To celebrate their ‘coming out’, the izigolwan are traded for hard leather aprons called amaphephetu.
To emphasize the importance of this occasion, relatives and friends gather during the initiation period. They take part in activities and celebrations that mark this important event which symbolizes the transition of a person from childhood to adulthood.
While the Ndebele traditions of shamanism and initiation are interesting, what really sets them apart is their unique artistic style.
Women are responsible for decorating the homestead and often the façade and sides of buildings are brightly painting with striking geometric patterns filled in with color.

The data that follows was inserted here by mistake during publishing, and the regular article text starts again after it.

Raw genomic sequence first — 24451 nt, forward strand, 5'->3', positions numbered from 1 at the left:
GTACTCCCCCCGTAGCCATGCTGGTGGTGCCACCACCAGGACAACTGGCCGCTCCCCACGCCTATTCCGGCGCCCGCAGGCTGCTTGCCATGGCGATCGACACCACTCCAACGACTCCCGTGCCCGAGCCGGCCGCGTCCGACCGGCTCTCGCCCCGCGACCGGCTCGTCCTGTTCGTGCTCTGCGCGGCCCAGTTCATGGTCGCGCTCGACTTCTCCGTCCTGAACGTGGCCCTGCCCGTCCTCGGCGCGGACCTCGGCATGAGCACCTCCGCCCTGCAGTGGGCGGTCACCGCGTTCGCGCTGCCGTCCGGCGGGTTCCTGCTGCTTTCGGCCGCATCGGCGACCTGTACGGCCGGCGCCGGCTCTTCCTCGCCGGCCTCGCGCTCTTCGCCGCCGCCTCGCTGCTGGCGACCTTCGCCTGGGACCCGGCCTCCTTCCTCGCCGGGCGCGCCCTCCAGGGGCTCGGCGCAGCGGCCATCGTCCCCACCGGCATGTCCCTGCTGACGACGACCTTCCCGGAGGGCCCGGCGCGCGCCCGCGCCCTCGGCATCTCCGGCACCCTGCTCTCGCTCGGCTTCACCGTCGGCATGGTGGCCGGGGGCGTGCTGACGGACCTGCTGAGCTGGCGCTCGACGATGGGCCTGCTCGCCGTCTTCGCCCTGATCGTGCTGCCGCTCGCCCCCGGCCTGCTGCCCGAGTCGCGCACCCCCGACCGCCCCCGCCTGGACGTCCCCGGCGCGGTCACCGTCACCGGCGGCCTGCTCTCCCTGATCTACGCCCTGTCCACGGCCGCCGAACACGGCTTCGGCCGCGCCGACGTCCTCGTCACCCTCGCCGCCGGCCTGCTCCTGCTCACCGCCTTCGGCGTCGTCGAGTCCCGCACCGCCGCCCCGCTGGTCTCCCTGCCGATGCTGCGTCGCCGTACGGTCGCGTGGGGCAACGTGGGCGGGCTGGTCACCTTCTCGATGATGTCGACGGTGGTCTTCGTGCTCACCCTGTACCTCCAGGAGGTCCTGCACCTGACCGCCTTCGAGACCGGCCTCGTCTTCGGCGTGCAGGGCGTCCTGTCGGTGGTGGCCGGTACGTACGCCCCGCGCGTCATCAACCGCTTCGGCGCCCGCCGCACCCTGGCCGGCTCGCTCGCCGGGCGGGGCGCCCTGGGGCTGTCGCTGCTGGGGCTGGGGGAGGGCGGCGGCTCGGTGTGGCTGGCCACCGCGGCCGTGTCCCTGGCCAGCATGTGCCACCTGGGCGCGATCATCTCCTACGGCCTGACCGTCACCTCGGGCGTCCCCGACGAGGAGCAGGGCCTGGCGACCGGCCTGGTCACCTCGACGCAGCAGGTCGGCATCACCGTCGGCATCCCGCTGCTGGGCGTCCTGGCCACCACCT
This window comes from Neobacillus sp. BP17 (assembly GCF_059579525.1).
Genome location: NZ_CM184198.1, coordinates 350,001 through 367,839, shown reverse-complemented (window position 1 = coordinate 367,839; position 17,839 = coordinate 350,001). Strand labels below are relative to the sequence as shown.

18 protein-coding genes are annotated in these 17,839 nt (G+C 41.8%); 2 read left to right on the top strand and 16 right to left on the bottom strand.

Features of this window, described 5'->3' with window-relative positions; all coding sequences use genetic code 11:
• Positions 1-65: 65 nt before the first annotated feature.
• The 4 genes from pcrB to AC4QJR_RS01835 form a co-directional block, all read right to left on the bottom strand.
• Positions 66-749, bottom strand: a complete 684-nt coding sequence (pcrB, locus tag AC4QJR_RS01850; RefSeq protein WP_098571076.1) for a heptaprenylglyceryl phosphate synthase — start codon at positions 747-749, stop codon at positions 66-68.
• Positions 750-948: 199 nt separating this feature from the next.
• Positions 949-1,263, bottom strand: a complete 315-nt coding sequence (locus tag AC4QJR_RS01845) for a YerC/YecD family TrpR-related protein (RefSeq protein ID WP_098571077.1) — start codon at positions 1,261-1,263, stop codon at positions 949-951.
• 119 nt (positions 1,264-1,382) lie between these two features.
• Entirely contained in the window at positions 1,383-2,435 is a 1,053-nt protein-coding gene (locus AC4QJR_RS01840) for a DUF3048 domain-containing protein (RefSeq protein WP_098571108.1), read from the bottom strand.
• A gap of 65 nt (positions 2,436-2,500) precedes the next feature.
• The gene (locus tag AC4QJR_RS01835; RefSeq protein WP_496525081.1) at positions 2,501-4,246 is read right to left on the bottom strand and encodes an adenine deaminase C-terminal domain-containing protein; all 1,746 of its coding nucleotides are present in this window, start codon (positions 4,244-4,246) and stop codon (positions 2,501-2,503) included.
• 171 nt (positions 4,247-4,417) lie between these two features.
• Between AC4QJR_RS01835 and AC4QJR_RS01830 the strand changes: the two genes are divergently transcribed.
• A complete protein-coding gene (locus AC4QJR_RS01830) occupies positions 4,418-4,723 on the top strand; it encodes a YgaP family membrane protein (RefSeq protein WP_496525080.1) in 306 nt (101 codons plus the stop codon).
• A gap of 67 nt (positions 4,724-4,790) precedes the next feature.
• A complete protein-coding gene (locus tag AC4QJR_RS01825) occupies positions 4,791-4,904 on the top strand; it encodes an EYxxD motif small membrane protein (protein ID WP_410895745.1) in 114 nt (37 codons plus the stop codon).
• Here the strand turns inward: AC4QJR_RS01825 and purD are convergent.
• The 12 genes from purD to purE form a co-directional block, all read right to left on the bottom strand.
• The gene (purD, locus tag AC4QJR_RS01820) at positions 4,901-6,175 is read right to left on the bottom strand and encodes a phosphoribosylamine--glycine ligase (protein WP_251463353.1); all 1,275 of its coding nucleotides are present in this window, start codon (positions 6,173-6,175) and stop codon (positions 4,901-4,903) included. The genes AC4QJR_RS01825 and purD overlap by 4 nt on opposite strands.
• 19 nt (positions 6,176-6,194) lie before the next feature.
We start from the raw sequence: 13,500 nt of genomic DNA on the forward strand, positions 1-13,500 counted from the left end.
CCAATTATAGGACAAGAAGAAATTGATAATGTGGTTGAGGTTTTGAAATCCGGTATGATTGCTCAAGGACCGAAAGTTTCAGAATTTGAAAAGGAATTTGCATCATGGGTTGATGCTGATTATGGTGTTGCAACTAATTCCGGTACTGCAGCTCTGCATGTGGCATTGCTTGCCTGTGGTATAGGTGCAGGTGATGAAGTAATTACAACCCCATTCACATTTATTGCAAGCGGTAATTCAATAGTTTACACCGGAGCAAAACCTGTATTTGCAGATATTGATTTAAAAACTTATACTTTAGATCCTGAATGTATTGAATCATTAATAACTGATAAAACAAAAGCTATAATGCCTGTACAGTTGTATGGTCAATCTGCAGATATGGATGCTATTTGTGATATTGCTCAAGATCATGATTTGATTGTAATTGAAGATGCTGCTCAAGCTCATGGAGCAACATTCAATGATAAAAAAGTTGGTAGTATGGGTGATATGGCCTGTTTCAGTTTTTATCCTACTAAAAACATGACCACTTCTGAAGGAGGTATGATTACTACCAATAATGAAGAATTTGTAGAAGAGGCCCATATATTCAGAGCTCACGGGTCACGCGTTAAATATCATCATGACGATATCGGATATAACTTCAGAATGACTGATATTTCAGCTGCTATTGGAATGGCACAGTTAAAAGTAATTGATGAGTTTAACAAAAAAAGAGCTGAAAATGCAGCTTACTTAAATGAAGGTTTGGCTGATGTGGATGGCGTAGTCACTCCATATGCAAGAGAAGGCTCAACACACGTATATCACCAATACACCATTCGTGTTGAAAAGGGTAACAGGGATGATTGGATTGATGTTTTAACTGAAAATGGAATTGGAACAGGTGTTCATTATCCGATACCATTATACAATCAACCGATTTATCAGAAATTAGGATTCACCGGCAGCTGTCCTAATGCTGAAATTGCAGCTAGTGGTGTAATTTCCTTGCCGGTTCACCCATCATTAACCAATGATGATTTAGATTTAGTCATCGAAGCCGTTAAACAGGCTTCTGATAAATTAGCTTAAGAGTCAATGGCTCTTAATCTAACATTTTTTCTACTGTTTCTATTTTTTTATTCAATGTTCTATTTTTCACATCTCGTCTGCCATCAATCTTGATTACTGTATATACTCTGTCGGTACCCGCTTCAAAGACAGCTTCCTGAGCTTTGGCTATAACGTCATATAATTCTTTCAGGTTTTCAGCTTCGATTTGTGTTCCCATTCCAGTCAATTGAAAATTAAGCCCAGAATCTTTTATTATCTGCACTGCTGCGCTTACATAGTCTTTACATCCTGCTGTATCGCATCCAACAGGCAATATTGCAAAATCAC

While traditional designs made use of earth-ochres and muted dyes, modern Ndebele designers use a much more vibrant and vivid palette.
Her designs have appeared all around the world on the tails of jumbo jets to museums and private art collections. She even became, not only the first woman but also the first African to be asked to do the prestigious BMW art car’, thus putting her in the company of Warhol, Lichtenstein, and Hockney!
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Population about 160 000
The Samburu tribe from north-central Kenya are pastoralists from the great plains of the Samburu region. They are closely related to the Maasai people of Kenya and are said to have migrated south from the Nile region of North Africa.
The Samburu people speak a dialect of the Maa language which they share with the Maasai. The Samburu are however considered to be even more remote as the region that they inhabit is dry and arid and so can support less life.